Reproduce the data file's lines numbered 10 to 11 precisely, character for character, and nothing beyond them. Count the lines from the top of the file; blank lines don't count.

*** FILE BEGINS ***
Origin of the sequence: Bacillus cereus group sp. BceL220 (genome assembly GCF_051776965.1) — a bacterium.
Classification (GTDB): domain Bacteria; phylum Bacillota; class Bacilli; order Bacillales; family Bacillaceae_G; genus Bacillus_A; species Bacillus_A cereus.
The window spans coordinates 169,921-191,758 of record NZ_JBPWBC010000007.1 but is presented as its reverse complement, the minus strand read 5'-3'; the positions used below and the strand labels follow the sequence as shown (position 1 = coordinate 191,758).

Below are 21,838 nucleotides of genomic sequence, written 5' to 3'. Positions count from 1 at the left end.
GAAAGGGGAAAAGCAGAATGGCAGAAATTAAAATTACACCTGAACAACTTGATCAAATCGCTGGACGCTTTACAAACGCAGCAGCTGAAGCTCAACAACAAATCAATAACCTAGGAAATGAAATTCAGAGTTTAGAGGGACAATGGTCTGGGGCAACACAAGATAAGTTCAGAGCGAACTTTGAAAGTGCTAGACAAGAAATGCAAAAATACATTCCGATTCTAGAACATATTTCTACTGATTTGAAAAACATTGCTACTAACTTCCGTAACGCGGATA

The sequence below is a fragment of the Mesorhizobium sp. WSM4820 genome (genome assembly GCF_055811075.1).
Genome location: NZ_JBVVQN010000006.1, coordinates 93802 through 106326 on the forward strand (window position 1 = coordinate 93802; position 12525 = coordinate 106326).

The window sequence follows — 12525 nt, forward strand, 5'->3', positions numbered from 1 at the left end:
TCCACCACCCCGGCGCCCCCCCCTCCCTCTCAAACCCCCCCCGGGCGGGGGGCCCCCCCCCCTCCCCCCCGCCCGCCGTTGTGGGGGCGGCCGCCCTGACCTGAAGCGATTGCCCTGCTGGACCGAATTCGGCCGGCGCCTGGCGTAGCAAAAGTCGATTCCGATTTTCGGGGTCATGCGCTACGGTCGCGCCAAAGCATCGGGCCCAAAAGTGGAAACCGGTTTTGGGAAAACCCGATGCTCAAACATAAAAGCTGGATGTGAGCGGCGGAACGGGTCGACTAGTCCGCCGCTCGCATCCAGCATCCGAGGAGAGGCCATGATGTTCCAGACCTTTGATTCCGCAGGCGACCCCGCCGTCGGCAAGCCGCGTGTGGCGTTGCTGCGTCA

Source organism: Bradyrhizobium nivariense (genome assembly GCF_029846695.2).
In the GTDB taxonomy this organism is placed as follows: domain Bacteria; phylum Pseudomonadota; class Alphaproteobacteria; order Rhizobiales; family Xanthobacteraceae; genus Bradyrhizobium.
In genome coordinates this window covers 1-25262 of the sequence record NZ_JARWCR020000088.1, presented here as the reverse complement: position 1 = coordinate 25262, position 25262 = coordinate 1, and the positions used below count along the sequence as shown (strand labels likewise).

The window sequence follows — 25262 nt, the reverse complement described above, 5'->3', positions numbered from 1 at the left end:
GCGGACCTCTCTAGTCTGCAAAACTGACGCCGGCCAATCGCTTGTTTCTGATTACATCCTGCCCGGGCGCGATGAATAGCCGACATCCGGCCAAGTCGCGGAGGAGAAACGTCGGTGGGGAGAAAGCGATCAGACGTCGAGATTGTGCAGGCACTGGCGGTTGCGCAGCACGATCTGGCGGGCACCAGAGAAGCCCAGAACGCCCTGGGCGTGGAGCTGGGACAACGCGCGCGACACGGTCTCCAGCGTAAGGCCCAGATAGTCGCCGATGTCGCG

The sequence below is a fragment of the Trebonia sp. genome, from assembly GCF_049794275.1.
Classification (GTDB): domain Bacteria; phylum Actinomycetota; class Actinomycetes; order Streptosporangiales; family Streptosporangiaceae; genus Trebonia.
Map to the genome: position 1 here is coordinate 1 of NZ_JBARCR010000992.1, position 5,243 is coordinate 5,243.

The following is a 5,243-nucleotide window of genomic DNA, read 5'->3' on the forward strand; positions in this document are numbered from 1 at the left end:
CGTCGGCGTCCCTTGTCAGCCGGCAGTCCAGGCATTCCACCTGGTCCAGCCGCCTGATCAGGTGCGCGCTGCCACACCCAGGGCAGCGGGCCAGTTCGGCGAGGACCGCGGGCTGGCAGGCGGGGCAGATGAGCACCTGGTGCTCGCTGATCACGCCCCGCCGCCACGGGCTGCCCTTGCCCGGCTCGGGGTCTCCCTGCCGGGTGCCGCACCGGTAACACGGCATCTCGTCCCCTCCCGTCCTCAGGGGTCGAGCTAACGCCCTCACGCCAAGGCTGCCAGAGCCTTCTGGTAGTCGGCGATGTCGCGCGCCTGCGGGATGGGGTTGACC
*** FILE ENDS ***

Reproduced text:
Source organism: Bradyrhizobium nivariense (genome assembly GCF_029846695.2).
In the GTDB taxonomy this organism is placed as follows: domain Bacteria; phylum Pseudomonadota; class Alphaproteobacteria; order Rhizobiales; family Xanthobacteraceae; genus Bradyrhizobium.